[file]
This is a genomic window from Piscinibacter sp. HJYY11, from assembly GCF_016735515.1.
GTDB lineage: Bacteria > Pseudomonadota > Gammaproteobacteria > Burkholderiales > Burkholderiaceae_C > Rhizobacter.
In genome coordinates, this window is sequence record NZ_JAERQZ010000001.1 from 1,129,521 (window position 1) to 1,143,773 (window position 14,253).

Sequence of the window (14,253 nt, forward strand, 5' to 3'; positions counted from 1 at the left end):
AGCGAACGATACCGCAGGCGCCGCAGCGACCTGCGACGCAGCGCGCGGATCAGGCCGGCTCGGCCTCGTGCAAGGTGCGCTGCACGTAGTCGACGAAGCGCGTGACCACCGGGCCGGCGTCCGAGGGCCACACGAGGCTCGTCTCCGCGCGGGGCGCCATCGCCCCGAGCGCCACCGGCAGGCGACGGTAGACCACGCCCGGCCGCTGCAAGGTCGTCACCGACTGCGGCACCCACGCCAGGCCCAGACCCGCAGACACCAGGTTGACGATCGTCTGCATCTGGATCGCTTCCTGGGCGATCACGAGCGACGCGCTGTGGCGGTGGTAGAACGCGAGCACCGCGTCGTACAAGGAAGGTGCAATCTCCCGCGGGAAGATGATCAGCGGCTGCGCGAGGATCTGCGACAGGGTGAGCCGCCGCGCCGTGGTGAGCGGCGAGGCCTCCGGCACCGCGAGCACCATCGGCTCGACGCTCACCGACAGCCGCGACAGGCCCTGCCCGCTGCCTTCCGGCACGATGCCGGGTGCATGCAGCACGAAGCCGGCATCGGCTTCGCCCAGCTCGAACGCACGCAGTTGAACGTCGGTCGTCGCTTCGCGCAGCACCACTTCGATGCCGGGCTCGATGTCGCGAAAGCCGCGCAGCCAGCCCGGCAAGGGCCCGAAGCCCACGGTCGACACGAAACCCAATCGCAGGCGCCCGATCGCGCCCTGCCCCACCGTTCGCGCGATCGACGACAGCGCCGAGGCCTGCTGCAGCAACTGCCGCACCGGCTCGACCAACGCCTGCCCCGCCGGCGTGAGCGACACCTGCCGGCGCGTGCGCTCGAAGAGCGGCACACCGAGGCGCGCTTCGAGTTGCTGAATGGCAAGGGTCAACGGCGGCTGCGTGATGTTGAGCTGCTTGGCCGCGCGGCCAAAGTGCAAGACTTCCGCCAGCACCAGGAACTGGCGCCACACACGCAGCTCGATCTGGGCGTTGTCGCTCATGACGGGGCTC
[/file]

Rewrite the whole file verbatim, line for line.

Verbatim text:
This is a genomic window from Piscinibacter sp. HJYY11, from assembly GCF_016735515.1.
GTDB lineage: Bacteria > Pseudomonadota > Gammaproteobacteria > Burkholderiales > Burkholderiaceae_C > Rhizobacter.
In genome coordinates, this window is sequence record NZ_JAERQZ010000001.1 from 1,129,521 (window position 1) to 1,143,773 (window position 14,253).

Sequence of the window (14,253 nt, forward strand, 5' to 3'; positions counted from 1 at the left end):
AGCGAACGATACCGCAGGCGCCGCAGCGACCTGCGACGCAGCGCGCGGATCAGGCCGGCTCGGCCTCGTGCAAGGTGCGCTGCACGTAGTCGACGAAGCGCGTGACCACCGGGCCGGCGTCCGAGGGCCACACGAGGCTCGTCTCCGCGCGGGGCGCCATCGCCCCGAGCGCCACCGGCAGGCGACGGTAGACCACGCCCGGCCGCTGCAAGGTCGTCACCGACTGCGGCACCCACGCCAGGCCCAGACCCGCAGACACCAGGTTGACGATCGTCTGCATCTGGATCGCTTCCTGGGCGATCACGAGCGACGCGCTGTGGCGGTGGTAGAACGCGAGCACCGCGTCGTACAAGGAAGGTGCAATCTCCCGCGGGAAGATGATCAGCGGCTGCGCGAGGATCTGCGACAGGGTGAGCCGCCGCGCCGTGGTGAGCGGCGAGGCCTCCGGCACCGCGAGCACCATCGGCTCGACGCTCACCGACAGCCGCGACAGGCCCTGCCCGCTGCCTTCCGGCACGATGCCGGGTGCATGCAGCACGAAGCCGGCATCGGCTTCGCCCAGCTCGAACGCACGCAGTTGAACGTCGGTCGTCGCTTCGCGCAGCACCACTTCGATGCCGGGCTCGATGTCGCGAAAGCCGCGCAGCCAGCCCGGCAAGGGCCCGAAGCCCACGGTCGACACGAAACCCAATCGCAGGCGCCCGATCGCGCCCTGCCCCACCGTTCGCGCGATCGACGACAGCGCCGAGGCCTGCTGCAGCAACTGCCGCACCGGCTCGACCAACGCCTGCCCCGCCGGCGTGAGCGACACCTGCCGGCGCGTGCGCTCGAAGAGCGGCACACCGAGGCGCGCTTCGAGTTGCTGAATGGCAAGGGTCAACGGCGGCTGCGTGATGTTGAGCTGCTTGGCCGCGCGGCCAAAGTGCAAGACTTCCGCCAGCACCAGGAACTGGCGCCACACACGCAGCTCGATCTGGGCGTTGTCGCTCATGACGGGGCTC